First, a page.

Hong Kong: the last 100 days

As the handover to China approaches, fears and uncertainties about the future are multiplying. Raymond Whitaker reports
Click to follow
"I've just been invited to the handover ceremony by Chris Patten's people," said one of the pillars of Hong Kong's expatriate community last week, "but I don't know whether it's a good idea to accept. It would be nice to have a ringside seat, but I've got to carry on living here afterwards, and being seen to identify with the British could be unwise."

Such uncertainties are multiplying this week, as the number of days to the Chinese takeover of Hong Kong clicks down from 100 into double figures. Many people prefer not to dwell on the impending reality of Chinese control - the august Hong Kong Club, for example, is selling tickets at $1,997 (pounds 1,000) a couple for something on the night of 30 June it can only bring itself to call "the historic event".

For those wanting to live for the moment there are plenty of distractions, such as the rugby sevens World Cup, an expat extravaganza which has packed the bar of the Mandarin Hotel with broad-shouldered men smiting old comrades in welcome and noisily buying each other beers. The main headlines in the South China Morning Post last week were not about talks between Britain and China in London, but about a swoop by anti-corruption investigators on trainers and officials implicated in a race-fixing scandal. If anything could undermine the stability of a place addicted to gambling, some cynics suggest, it would be the possibility that horses have been nobbled.

Nor will Hong Kong ever ignore the chance to make a profit, handover or no handover. Thousands of collectors and speculators besieged the General Post Office last Tuesday as stamps bearing the Queen's head went on sale for the last time. One person collapsed and died in the 15-hour queue winding through the Central district, and the authorities had to ration purchases. "I can sell these for 50 to 80 per cent more than their face value," said one triumphant buyer. The wider implications of the end of British rule were of no concern to him.

Some take refuge in amusement at the fact that the Queen's birthday holiday falls on the last day of British rule, morphing immediately into two days off to celebrate the return of sovereignty to China. "And then there is China's national holiday on the first two days of October," said one parent. "Are we going to be celebrating that in future?"

Nobody is sure, and the degree to which Hong Kong is passing into the unknown on the other side of 30 June is the main reason why few want to look too far ahead. There is plenty of speculation about the personality and policies of Tung Chee-hwa, who will succeed Chris Patten as Hong Kong's chief executive, and a rush of place-seekers to his side, but few actions to judge him by. Even on such an urgent matter as clarifying who will have the right of abode in Hong Kong there is confusion, forcing thousands of students and businessmen now abroad to contemplate having to return before 1 July to establish residence and leading one to comment: "It could be like Bethlehem 1,997 years ago."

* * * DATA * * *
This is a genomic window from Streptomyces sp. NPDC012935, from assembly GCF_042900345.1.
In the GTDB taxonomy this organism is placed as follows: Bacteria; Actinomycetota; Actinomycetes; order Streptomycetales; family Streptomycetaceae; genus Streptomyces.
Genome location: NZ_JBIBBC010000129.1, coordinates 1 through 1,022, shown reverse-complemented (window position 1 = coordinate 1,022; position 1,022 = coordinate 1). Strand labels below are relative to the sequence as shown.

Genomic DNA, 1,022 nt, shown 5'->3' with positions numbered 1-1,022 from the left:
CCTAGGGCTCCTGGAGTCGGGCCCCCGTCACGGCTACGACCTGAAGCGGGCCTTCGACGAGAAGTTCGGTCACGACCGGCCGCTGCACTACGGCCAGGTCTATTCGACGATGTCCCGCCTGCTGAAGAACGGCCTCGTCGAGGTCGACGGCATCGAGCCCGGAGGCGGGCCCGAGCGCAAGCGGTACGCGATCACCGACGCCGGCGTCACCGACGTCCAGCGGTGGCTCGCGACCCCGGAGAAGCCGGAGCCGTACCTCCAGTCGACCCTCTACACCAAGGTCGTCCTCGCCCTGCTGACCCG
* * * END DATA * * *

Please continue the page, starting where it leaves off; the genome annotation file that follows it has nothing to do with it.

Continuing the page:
Mr Tung promoted confidence by announcing that he would retain senior officials such as Anson Chan, Mr Patten's deputy, and Donald Tsang, the Financial Secretary, but undermined it by his unquestioning support for proposals which disturbed Hong Kong. Qian Qichen, China's Foreign Minister, suggested the territory would need new history schoolbooks, for example; Mr Tung instantly agreed. When China voted to throttle the freedom to associate and demonstrate, the former shipping magnate backed that too.

"Both episodes demonstrated his lack of experience," said a political source. "He did not have to speak out, and when he did it made things worse. Now he has had to promise public consultation on the rights question, and everyone will be watching closely to see whether it is rigged."

There will be other tests for Mr Tung before the handover - the eighth anniversary of the Tiananmen massacre on 4 June may be one - but the main questions about him can only be answered later. How much clout will he have in Peking? Will the Communist Party, in the shape of the New China News Agency, Peking's unofficial "embassy" in the colony, have any sway over him? In short, will the "one country, two systems" concept have any meaning following the death of its creator, Deng Xiaoping? One will have to wait several hundred more days to see.

As the endgame is played out, one of the main problems for Britain is to counter the suggestion that China will do as it likes, partly because that makes it easier to happen. Or, as one source put it: "If people make assumptions about how things will be, it becomes a self-fulfilling prophecy." But at the moment bets are being hedged all over Hong Kong, and the territory's last Governor may find that many of his invitations for 30 June are answered with regrets.

Comments